OCEANSIDE — As community colleges statewide gear up to provide two free years of college to first-time, full-time students, some like MiraCosta College are trying to figure out how they are going to pay for the second year.
In early July, Gov. Gavin Newsom announced that California’s new budget includes two years of free tuition at community colleges. To be eligible, students must be first-time, full-time students taking at least 12 units per semester.
The state already pays for one year of free tuition at its community colleges. Under Newsom’s new budget, the state will provide $42.6 million to cover the second year as well.
MiraCosta is set to provide free college to an estimated 2,200 students beginning in the fall 2019 semester.
Each year, the college is set to receive approximately $1.25 million from the state to fund the program.
That amount will account for about 79% of Promise funding for the 2019-2020 school year, with the remaining 21% ($331,951) coming from the MiraCosta College Foundation.
The 2020-2021 year is when there is a “gap” in funding, according to administrators. The $1.25 million from the state will only provide 47% of the 2020-2021 school year funding.
“That means that we have to come up with that other 53%,” Tim Flood, vice president of administrative services, said at the college’s July 18 board of trustees meeting.
In other words, the college will need to provide approximately $1.4 million to support the Promise program during the 2020-2021 school year.
MiraCosta College has offered its Promise program since 2017. The program was designed to help low-income, recent local high school graduates who become MiraCosta students with financial support during their first academic year there.
The Promise program previously had income requirements attached to it, but now it can apply to any first-time, full-time college student who completes 12 units of classes or more per semester. Students must also be California residents or be eligible under the California Dream Act, and must file a Federal Student Aid (FAFSA) or a California Dream Act application (by Sept. 1 for the 2019-2020 school year).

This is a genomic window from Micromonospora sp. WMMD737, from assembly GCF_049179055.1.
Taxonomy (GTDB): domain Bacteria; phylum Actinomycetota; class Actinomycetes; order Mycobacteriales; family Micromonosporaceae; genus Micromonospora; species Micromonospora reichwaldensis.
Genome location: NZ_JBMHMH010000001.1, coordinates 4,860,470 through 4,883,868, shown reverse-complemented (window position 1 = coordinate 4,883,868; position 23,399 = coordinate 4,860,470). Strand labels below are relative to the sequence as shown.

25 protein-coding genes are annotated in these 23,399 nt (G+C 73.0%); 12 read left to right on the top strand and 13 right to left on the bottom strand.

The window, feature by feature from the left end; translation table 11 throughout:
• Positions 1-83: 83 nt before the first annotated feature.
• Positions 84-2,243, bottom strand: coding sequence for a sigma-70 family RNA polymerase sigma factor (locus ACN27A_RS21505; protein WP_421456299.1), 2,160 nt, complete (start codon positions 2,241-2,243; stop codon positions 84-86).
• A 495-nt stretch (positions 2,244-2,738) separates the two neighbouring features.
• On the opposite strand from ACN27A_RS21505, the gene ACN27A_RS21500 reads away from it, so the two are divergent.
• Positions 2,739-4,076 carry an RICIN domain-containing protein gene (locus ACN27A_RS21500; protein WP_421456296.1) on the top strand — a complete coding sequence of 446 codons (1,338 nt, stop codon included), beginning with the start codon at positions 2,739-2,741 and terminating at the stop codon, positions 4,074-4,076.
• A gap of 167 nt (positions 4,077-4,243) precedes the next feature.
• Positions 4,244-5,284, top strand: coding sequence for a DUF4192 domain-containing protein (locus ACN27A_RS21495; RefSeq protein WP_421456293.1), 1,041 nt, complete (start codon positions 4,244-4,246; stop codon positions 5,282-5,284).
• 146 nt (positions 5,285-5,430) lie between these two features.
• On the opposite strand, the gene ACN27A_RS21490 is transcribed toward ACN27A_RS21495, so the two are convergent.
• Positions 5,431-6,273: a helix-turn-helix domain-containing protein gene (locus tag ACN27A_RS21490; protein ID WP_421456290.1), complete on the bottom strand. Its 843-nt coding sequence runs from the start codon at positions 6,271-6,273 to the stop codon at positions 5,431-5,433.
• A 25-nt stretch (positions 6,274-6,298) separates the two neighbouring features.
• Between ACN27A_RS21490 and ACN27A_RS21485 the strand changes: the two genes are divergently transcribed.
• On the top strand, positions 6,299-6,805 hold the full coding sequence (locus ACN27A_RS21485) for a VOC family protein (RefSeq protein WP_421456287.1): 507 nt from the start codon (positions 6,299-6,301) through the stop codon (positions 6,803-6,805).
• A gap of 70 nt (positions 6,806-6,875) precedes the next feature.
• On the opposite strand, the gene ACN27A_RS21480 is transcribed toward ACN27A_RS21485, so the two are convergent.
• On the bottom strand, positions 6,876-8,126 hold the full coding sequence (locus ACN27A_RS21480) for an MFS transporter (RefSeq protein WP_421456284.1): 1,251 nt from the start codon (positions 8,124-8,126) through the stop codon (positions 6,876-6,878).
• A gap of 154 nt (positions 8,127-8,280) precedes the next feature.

The Promise waives tuition and mandatory fees including enrollment, health and student center fees for two years.
The college has so far funded the Promise program with money acquired through MiraCosta College Foundation fundraising efforts and money from the state.
During a presentation on the Promise program’s changes, Flood explained to the board that the MCC Foundation would so far only cover about 2% of the program’s overall cost that year.
“In year one we spent all the one-time funds, so really all that truly is the interest off the current endowment,” Flood said.
Flood said the foundation continues to raise money.
If there isn’t enough money raised to cover the second year, the college may have to dip into its operational budget funds as a last resort.
Sunny Cooke, superintendent and president of MiraCosta, said that is her “greatest nightmare.”
“That’s a heck of a lot of money,” she said.
Cooke said the college will need a lot of private funds and must do everything it can to not use operational funds.
Cynthia Rice, associate vice president of institutional advancement and executive director of the MCC Foundation, is confident that the college will fill the funding gap.
According to Rice, the foundation is already putting together a fundraising strategy and includes the MiraCosta Promise in its many fundraising campaigns.
Rice added that the foundation had to “swiftly raise” $176,000 to cover the 2017-2018 Promise cost.
“I’m not worried,” Rice said. “Our residents and our donors are generous in this district.”
Samantha Nelson covers Oceanside, Camp Pendleton and the decommissioning San Onofre Nuclear Generating Station. She earned her journalism degree from the E.W. Scripps School of Journalism at Ohio University, and has previously reported for The Athens Messenger in Athens, Ohio, and USA Today in McLean, Virginia. Follow her on Twitter: @samm1son